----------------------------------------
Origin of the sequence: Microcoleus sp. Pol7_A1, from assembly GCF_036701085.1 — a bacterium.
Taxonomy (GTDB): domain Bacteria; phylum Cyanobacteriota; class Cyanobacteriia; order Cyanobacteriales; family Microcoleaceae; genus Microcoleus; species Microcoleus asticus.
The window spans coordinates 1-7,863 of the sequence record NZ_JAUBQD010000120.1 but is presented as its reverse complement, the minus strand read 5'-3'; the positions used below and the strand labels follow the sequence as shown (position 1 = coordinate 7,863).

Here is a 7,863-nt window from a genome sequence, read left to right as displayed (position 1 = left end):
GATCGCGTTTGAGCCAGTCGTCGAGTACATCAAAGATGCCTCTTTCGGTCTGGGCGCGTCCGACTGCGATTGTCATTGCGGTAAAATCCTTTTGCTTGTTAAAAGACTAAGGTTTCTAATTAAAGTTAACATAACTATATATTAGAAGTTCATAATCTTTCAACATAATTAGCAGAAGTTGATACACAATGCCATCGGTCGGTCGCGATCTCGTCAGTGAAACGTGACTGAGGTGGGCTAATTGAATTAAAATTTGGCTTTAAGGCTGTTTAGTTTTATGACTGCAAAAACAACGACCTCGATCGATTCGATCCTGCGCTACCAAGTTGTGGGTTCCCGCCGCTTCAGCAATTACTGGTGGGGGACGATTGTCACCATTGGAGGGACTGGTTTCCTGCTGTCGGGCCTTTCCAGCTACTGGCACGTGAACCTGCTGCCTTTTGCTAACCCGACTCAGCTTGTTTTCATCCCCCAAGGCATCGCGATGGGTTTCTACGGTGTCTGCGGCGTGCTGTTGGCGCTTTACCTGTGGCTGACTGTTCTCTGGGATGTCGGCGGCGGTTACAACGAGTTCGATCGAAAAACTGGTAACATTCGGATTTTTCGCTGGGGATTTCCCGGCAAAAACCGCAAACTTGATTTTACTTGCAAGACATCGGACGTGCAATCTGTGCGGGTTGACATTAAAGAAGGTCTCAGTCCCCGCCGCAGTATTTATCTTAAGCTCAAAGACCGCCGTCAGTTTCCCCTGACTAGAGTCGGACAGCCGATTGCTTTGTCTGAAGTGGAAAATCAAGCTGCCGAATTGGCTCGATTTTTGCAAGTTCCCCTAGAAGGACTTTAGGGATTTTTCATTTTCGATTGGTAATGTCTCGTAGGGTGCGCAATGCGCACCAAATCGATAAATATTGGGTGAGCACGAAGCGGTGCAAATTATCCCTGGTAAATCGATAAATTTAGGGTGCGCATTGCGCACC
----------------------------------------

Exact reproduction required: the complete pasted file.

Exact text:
Origin of the sequence: Microcoleus sp. Pol7_A1, from assembly GCF_036701085.1 — a bacterium.
Taxonomy (GTDB): domain Bacteria; phylum Cyanobacteriota; class Cyanobacteriia; order Cyanobacteriales; family Microcoleaceae; genus Microcoleus; species Microcoleus asticus.
The window spans coordinates 1-7,863 of the sequence record NZ_JAUBQD010000120.1 but is presented as its reverse complement, the minus strand read 5'-3'; the positions used below and the strand labels follow the sequence as shown (position 1 = coordinate 7,863).

Here is a 7,863-nt window from a genome sequence, read left to right as displayed (position 1 = left end):
GATCGCGTTTGAGCCAGTCGTCGAGTACATCAAAGATGCCTCTTTCGGTCTGGGCGCGTCCGACTGCGATTGTCATTGCGGTAAAATCCTTTTGCTTGTTAAAAGACTAAGGTTTCTAATTAAAGTTAACATAACTATATATTAGAAGTTCATAATCTTTCAACATAATTAGCAGAAGTTGATACACAATGCCATCGGTCGGTCGCGATCTCGTCAGTGAAACGTGACTGAGGTGGGCTAATTGAATTAAAATTTGGCTTTAAGGCTGTTTAGTTTTATGACTGCAAAAACAACGACCTCGATCGATTCGATCCTGCGCTACCAAGTTGTGGGTTCCCGCCGCTTCAGCAATTACTGGTGGGGGACGATTGTCACCATTGGAGGGACTGGTTTCCTGCTGTCGGGCCTTTCCAGCTACTGGCACGTGAACCTGCTGCCTTTTGCTAACCCGACTCAGCTTGTTTTCATCCCCCAAGGCATCGCGATGGGTTTCTACGGTGTCTGCGGCGTGCTGTTGGCGCTTTACCTGTGGCTGACTGTTCTCTGGGATGTCGGCGGCGGTTACAACGAGTTCGATCGAAAAACTGGTAACATTCGGATTTTTCGCTGGGGATTTCCCGGCAAAAACCGCAAACTTGATTTTACTTGCAAGACATCGGACGTGCAATCTGTGCGGGTTGACATTAAAGAAGGTCTCAGTCCCCGCCGCAGTATTTATCTTAAGCTCAAAGACCGCCGTCAGTTTCCCCTGACTAGAGTCGGACAGCCGATTGCTTTGTCTGAAGTGGAAAATCAAGCTGCCGAATTGGCTCGATTTTTGCAAGTTCCCCTAGAAGGACTTTAGGGATTTTTCATTTTCGATTGGTAATGTCTCGTAGGGTGCGCAATGCGCACCAAATCGATAAATATTGGGTGAGCACGAAGCGGTGCAAATTATCCCTGGTAAATCGATAAATTTAGGGTGCGCATTGCGCACC